GNOME 42 is a major upgrade with noticeable visual changes.

With GNOME 42, you get many essential improvements and much-needed upgrades. Now that it’s here, let us check out some of the key highlights.

GNOME 42 New Features

Considering we have already covered a detailed article on GNOME 42 features, let me mention the most important ones here.

1. Dark Mode Theme and Appearance Tweaks

While some other desktop environments already feature a system-wide dark style preference, GNOME did not have one.

With GNOME 42, the GNOME team has taken inspiration from the elementary OS team (Thanks to the impressive dark mode implementation in elementary OS 6).

You can notice a new “Appearance” option replacing the Background to let you switch between Light/Dark mode seamlessly.

The wallpapers also have their light/dark counterparts to offer the best contrast with the theme of your choice.

2. Refreshed Folder Icon Theme

The folder icon theme in GNOME was definitely looked ancient. To top it off, it received some visual refreshments making it look better with dark/white themes:

3. New Screenshot UI

The new screenshot UI with GNOME 42 is one of the best additions in this release.

Not just limited to taking screenshots, it also lets you record your screen with a simple toggle. The user interface looks great and works well in my initial usage with Fedora 36 (pre-release).

4. GNOME App Upgrades to GTK 4

To match the overall user experience of GNOME 42, the default applications received a visual overhaul, thanks to libadwaita.

Not just limited to the UI, some GNOME applications also received new features.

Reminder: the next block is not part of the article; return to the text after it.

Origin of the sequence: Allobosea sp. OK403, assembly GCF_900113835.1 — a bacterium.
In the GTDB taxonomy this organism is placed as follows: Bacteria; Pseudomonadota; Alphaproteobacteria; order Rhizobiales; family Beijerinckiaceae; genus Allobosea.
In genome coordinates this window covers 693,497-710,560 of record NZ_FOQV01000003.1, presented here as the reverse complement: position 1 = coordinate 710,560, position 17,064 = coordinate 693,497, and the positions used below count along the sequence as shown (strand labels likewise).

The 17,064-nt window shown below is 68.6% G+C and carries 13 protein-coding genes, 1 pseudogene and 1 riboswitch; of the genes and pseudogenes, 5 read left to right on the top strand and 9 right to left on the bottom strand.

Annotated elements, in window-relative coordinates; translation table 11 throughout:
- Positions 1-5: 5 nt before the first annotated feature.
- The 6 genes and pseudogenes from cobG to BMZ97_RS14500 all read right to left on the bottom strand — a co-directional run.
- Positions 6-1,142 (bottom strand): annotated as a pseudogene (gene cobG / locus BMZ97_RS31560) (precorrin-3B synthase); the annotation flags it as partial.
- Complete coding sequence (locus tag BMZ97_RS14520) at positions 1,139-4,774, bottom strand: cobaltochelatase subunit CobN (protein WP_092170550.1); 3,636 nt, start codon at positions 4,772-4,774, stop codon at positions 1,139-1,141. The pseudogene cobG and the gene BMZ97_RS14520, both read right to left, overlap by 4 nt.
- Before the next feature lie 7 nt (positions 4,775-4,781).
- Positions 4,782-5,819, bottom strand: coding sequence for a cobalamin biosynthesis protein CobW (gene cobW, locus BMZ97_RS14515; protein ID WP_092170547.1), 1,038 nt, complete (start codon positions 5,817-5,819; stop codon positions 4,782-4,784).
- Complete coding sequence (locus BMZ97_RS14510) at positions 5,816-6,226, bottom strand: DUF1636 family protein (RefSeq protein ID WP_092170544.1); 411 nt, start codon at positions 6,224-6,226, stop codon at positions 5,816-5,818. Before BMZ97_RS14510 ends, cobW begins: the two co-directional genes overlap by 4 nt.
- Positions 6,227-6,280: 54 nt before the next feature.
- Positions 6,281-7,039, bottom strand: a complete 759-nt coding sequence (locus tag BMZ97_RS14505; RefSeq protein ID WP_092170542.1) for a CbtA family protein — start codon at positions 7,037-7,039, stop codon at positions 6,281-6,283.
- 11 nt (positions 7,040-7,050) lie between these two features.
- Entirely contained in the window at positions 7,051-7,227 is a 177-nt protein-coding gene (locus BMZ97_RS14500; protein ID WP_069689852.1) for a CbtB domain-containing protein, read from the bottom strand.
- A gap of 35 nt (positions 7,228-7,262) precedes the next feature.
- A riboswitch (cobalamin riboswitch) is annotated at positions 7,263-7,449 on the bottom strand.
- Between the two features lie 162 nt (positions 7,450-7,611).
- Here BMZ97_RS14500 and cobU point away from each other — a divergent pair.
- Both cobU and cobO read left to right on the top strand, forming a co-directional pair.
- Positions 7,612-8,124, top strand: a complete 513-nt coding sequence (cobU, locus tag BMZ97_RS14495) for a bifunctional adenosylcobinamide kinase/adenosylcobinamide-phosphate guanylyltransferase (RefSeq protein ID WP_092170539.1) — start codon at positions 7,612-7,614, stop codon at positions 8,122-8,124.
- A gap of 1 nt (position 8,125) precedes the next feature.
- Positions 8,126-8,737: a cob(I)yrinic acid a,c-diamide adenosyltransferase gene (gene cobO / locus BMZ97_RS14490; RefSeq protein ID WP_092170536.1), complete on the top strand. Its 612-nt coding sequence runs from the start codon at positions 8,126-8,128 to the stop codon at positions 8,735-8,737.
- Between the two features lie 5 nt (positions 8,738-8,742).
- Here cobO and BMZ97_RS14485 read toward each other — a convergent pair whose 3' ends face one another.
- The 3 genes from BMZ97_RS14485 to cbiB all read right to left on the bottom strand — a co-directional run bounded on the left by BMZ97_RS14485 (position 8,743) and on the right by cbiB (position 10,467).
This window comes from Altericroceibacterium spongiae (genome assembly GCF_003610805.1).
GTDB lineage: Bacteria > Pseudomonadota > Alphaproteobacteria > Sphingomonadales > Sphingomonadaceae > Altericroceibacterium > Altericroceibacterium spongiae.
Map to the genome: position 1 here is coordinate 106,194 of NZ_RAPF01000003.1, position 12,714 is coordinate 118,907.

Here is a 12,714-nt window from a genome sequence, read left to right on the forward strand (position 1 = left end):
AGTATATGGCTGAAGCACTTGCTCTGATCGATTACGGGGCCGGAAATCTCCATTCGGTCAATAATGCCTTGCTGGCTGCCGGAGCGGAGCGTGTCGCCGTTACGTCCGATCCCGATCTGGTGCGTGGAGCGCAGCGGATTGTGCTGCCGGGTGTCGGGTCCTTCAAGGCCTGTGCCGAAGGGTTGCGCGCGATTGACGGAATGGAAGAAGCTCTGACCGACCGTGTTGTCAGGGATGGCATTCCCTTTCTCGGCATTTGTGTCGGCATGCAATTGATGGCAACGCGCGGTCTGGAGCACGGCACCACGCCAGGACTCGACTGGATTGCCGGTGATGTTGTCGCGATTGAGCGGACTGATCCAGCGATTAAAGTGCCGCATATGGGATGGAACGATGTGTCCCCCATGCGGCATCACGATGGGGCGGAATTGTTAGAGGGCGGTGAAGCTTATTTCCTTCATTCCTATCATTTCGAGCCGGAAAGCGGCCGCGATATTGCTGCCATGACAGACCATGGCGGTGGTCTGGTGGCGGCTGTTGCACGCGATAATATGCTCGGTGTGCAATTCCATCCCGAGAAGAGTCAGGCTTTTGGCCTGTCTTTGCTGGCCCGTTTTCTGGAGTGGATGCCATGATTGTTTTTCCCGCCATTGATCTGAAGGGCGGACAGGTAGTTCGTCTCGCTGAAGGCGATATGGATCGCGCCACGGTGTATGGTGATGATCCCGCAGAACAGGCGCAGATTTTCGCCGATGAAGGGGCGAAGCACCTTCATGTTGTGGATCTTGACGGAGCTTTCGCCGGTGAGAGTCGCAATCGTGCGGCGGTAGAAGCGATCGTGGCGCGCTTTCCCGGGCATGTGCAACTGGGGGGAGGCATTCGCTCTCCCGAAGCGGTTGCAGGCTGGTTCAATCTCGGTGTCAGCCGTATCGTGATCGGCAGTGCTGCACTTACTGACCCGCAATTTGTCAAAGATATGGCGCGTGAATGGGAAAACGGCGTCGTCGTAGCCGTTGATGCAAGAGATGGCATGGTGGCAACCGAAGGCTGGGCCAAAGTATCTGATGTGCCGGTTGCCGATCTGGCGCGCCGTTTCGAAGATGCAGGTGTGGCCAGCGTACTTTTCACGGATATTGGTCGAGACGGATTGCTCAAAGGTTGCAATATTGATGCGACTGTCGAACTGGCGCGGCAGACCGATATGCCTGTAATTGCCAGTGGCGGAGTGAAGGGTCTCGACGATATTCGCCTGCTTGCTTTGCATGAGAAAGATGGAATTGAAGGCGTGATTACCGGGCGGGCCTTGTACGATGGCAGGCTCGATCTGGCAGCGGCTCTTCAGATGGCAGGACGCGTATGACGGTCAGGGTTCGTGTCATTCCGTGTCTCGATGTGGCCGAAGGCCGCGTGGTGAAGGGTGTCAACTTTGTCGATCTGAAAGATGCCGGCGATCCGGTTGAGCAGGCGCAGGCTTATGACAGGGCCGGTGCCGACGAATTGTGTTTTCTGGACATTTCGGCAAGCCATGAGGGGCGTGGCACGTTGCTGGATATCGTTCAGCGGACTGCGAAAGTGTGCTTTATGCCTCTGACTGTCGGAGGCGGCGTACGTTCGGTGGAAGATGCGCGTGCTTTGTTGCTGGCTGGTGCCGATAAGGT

Even some third-party GNOME apps like Fragments 2.0 made significant changes to look best on GNOME 42.

5. New Text Editor & Console

Replacing the popular Gedit text editor, you will now find the modern GNOME Text Editor as the default.

You will no longer find the GNOME terminal app. Instead, there’s a new terminal app “Console” with some UI enhancements.

Other Improvements

In addition to the visual changes, you should expect performance optimizations and subtle refinements across the platform. Some upgrades include:

  • Improvements to File indexing
  • Remote desktop feature now supports RDP
  • GNOME Web browser now enables hardware acceleration

To know all about the changes, you can refer to the official announcement.

Download GNOME 42

You can use GNOME OS using Boxes to test the latest stable build of GNOME 42 or get OpenSUSE Tumbleweed (should be arriving soon). As of now, that’s the only way to test the latest features/changes.

While Clear Linux by Intel seems to have added GNOME 42 to its latest release, it is not a perfect desktop replacement to distributions like Ubuntu 22.04 LTS and Fedora 36.

You can also try Arch with GNOME 42 or wait for Ubuntu 22.04 LTS and Fedora 36 release next month.

Ankush Das

A passionate technophile who also happens to be a Computer Science graduate. You will usually see cats dancing to the beautiful tunes sung by him.